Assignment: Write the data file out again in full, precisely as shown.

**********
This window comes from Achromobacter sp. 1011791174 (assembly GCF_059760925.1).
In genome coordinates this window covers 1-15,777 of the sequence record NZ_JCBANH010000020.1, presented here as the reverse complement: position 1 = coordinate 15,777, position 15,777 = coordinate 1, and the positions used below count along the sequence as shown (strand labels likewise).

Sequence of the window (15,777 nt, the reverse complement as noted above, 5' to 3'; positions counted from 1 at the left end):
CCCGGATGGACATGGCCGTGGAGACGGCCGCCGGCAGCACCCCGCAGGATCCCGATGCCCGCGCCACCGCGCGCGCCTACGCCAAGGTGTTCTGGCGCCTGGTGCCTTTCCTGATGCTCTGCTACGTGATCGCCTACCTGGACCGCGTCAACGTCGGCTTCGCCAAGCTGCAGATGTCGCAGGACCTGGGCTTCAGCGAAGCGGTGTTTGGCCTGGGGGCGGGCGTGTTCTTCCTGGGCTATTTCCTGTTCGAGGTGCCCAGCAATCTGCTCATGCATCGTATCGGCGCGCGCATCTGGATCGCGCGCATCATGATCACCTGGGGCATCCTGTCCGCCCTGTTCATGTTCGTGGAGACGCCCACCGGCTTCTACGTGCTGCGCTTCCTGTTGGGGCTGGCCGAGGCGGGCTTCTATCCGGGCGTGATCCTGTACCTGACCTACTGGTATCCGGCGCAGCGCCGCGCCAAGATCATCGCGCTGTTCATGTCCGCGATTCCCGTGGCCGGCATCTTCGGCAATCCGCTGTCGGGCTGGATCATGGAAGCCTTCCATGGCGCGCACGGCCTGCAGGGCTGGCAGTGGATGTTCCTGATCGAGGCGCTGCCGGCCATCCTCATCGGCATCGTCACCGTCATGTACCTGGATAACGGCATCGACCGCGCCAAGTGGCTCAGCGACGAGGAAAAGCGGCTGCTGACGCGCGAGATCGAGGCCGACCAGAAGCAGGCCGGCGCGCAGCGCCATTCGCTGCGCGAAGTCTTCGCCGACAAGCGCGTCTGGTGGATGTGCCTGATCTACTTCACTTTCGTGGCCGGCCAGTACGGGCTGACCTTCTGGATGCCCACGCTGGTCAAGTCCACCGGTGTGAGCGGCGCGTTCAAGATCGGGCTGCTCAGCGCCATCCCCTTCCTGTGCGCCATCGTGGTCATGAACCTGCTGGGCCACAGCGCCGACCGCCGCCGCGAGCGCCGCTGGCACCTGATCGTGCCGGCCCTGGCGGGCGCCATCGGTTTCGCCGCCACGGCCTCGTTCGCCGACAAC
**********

This window comes from Achromobacter sp. 1011791174 (assembly GCF_059760925.1).
In genome coordinates this window covers 1-15,777 of the sequence record NZ_JCBANH010000020.1, presented here as the reverse complement: position 1 = coordinate 15,777, position 15,777 = coordinate 1, and the positions used below count along the sequence as shown (strand labels likewise).

Sequence of the window (15,777 nt, the reverse complement as noted above, 5' to 3'; positions counted from 1 at the left end):
CCCGGATGGACATGGCCGTGGAGACGGCCGCCGGCAGCACCCCGCAGGATCCCGATGCCCGCGCCACCGCGCGCGCCTACGCCAAGGTGTTCTGGCGCCTGGTGCCTTTCCTGATGCTCTGCTACGTGATCGCCTACCTGGACCGCGTCAACGTCGGCTTCGCCAAGCTGCAGATGTCGCAGGACCTGGGCTTCAGCGAAGCGGTGTTTGGCCTGGGGGCGGGCGTGTTCTTCCTGGGCTATTTCCTGTTCGAGGTGCCCAGCAATCTGCTCATGCATCGTATCGGCGCGCGCATCTGGATCGCGCGCATCATGATCACCTGGGGCATCCTGTCCGCCCTGTTCATGTTCGTGGAGACGCCCACCGGCTTCTACGTGCTGCGCTTCCTGTTGGGGCTGGCCGAGGCGGGCTTCTATCCGGGCGTGATCCTGTACCTGACCTACTGGTATCCGGCGCAGCGCCGCGCCAAGATCATCGCGCTGTTCATGTCCGCGATTCCCGTGGCCGGCATCTTCGGCAATCCGCTGTCGGGCTGGATCATGGAAGCCTTCCATGGCGCGCACGGCCTGCAGGGCTGGCAGTGGATGTTCCTGATCGAGGCGCTGCCGGCCATCCTCATCGGCATCGTCACCGTCATGTACCTGGATAACGGCATCGACCGCGCCAAGTGGCTCAGCGACGAGGAAAAGCGGCTGCTGACGCGCGAGATCGAGGCCGACCAGAAGCAGGCCGGCGCGCAGCGCCATTCGCTGCGCGAAGTCTTCGCCGACAAGCGCGTCTGGTGGATGTGCCTGATCTACTTCACTTTCGTGGCCGGCCAGTACGGGCTGACCTTCTGGATGCCCACGCTGGTCAAGTCCACCGGTGTGAGCGGCGCGTTCAAGATCGGGCTGCTCAGCGCCATCCCCTTCCTGTGCGCCATCGTGGTCATGAACCTGCTGGGCCACAGCGCCGACCGCCGCCGCGAGCGCCGCTGGCACCTGATCGTGCCGGCCCTGGCGGGCGCCATCGGTTTCGCCGCCACGGCCTCGTTCGCCGACAAC